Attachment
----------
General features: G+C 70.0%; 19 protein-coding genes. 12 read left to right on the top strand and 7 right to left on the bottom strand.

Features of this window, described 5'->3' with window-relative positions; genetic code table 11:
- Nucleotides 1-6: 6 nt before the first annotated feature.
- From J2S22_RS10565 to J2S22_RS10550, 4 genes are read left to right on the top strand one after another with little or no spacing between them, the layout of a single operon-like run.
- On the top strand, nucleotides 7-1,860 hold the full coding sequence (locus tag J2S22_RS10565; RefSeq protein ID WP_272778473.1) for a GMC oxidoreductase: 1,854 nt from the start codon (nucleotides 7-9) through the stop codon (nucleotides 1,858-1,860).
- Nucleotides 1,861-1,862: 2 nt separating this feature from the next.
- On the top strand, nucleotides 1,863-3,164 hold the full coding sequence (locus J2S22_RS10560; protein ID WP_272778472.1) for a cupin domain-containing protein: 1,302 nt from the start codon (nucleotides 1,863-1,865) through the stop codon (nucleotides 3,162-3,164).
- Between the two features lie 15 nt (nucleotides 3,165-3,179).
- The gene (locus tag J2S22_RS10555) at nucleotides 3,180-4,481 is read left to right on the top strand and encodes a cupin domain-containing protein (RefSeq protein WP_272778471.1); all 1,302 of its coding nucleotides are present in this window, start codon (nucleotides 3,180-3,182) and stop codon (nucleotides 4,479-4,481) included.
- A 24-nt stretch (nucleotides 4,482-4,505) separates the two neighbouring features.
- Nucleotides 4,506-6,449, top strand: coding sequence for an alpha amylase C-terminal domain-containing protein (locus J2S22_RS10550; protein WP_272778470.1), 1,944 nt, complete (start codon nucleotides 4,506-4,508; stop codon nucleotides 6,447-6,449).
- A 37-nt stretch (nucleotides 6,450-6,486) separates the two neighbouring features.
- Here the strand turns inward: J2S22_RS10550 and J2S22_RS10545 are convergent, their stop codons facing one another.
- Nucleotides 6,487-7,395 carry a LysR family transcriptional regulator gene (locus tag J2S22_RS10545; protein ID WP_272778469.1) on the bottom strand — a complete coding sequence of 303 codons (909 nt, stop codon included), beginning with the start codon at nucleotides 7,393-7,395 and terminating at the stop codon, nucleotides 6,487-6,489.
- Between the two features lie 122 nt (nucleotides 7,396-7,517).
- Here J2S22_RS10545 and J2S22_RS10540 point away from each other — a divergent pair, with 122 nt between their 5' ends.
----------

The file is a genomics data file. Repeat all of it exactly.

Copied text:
General features: G+C 70.0%; 19 protein-coding genes. 12 read left to right on the top strand and 7 right to left on the bottom strand.

Features of this window, described 5'->3' with window-relative positions; genetic code table 11:
- Nucleotides 1-6: 6 nt before the first annotated feature.
- From J2S22_RS10565 to J2S22_RS10550, 4 genes are read left to right on the top strand one after another with little or no spacing between them, the layout of a single operon-like run.
- On the top strand, nucleotides 7-1,860 hold the full coding sequence (locus tag J2S22_RS10565; RefSeq protein ID WP_272778473.1) for a GMC oxidoreductase: 1,854 nt from the start codon (nucleotides 7-9) through the stop codon (nucleotides 1,858-1,860).
- Nucleotides 1,861-1,862: 2 nt separating this feature from the next.
- On the top strand, nucleotides 1,863-3,164 hold the full coding sequence (locus J2S22_RS10560; protein ID WP_272778472.1) for a cupin domain-containing protein: 1,302 nt from the start codon (nucleotides 1,863-1,865) through the stop codon (nucleotides 3,162-3,164).
- Between the two features lie 15 nt (nucleotides 3,165-3,179).
- The gene (locus tag J2S22_RS10555) at nucleotides 3,180-4,481 is read left to right on the top strand and encodes a cupin domain-containing protein (RefSeq protein WP_272778471.1); all 1,302 of its coding nucleotides are present in this window, start codon (nucleotides 3,180-3,182) and stop codon (nucleotides 4,479-4,481) included.
- A 24-nt stretch (nucleotides 4,482-4,505) separates the two neighbouring features.
- Nucleotides 4,506-6,449, top strand: coding sequence for an alpha amylase C-terminal domain-containing protein (locus J2S22_RS10550; protein WP_272778470.1), 1,944 nt, complete (start codon nucleotides 4,506-4,508; stop codon nucleotides 6,447-6,449).
- A 37-nt stretch (nucleotides 6,450-6,486) separates the two neighbouring features.
- Here the strand turns inward: J2S22_RS10550 and J2S22_RS10545 are convergent, their stop codons facing one another.
- Nucleotides 6,487-7,395 carry a LysR family transcriptional regulator gene (locus tag J2S22_RS10545; protein ID WP_272778469.1) on the bottom strand — a complete coding sequence of 303 codons (909 nt, stop codon included), beginning with the start codon at nucleotides 7,393-7,395 and terminating at the stop codon, nucleotides 6,487-6,489.
- Between the two features lie 122 nt (nucleotides 7,396-7,517).
- Here J2S22_RS10545 and J2S22_RS10540 point away from each other — a divergent pair, with 122 nt between their 5' ends.